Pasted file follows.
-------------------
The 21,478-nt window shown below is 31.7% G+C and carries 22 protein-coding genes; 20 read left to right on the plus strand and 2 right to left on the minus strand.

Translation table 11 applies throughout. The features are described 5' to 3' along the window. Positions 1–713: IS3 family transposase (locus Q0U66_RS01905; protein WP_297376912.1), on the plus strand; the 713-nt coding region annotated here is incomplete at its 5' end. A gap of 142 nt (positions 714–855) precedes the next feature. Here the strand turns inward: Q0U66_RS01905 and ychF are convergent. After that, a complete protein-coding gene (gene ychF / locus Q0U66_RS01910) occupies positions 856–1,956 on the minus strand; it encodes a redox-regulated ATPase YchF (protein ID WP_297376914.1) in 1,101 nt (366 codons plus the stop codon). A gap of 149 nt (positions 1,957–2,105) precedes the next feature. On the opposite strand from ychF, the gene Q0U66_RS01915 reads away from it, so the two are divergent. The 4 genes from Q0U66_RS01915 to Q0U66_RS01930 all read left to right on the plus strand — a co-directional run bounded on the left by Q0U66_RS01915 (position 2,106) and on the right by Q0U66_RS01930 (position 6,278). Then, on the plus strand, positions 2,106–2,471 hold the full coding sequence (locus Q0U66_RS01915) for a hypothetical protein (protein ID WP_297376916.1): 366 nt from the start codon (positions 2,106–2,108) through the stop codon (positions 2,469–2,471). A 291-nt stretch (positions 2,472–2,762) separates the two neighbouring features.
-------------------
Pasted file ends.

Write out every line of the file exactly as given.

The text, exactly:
The 21,478-nt window shown below is 31.7% G+C and carries 22 protein-coding genes; 20 read left to right on the plus strand and 2 right to left on the minus strand.

Translation table 11 applies throughout. The features are described 5' to 3' along the window. Positions 1–713: IS3 family transposase (locus Q0U66_RS01905; protein WP_297376912.1), on the plus strand; the 713-nt coding region annotated here is incomplete at its 5' end. A gap of 142 nt (positions 714–855) precedes the next feature. Here the strand turns inward: Q0U66_RS01905 and ychF are convergent. After that, a complete protein-coding gene (gene ychF / locus Q0U66_RS01910) occupies positions 856–1,956 on the minus strand; it encodes a redox-regulated ATPase YchF (protein ID WP_297376914.1) in 1,101 nt (366 codons plus the stop codon). A gap of 149 nt (positions 1,957–2,105) precedes the next feature. On the opposite strand from ychF, the gene Q0U66_RS01915 reads away from it, so the two are divergent. The 4 genes from Q0U66_RS01915 to Q0U66_RS01930 all read left to right on the plus strand — a co-directional run bounded on the left by Q0U66_RS01915 (position 2,106) and on the right by Q0U66_RS01930 (position 6,278). Then, on the plus strand, positions 2,106–2,471 hold the full coding sequence (locus Q0U66_RS01915) for a hypothetical protein (protein ID WP_297376916.1): 366 nt from the start codon (positions 2,106–2,108) through the stop codon (positions 2,469–2,471). A 291-nt stretch (positions 2,472–2,762) separates the two neighbouring features.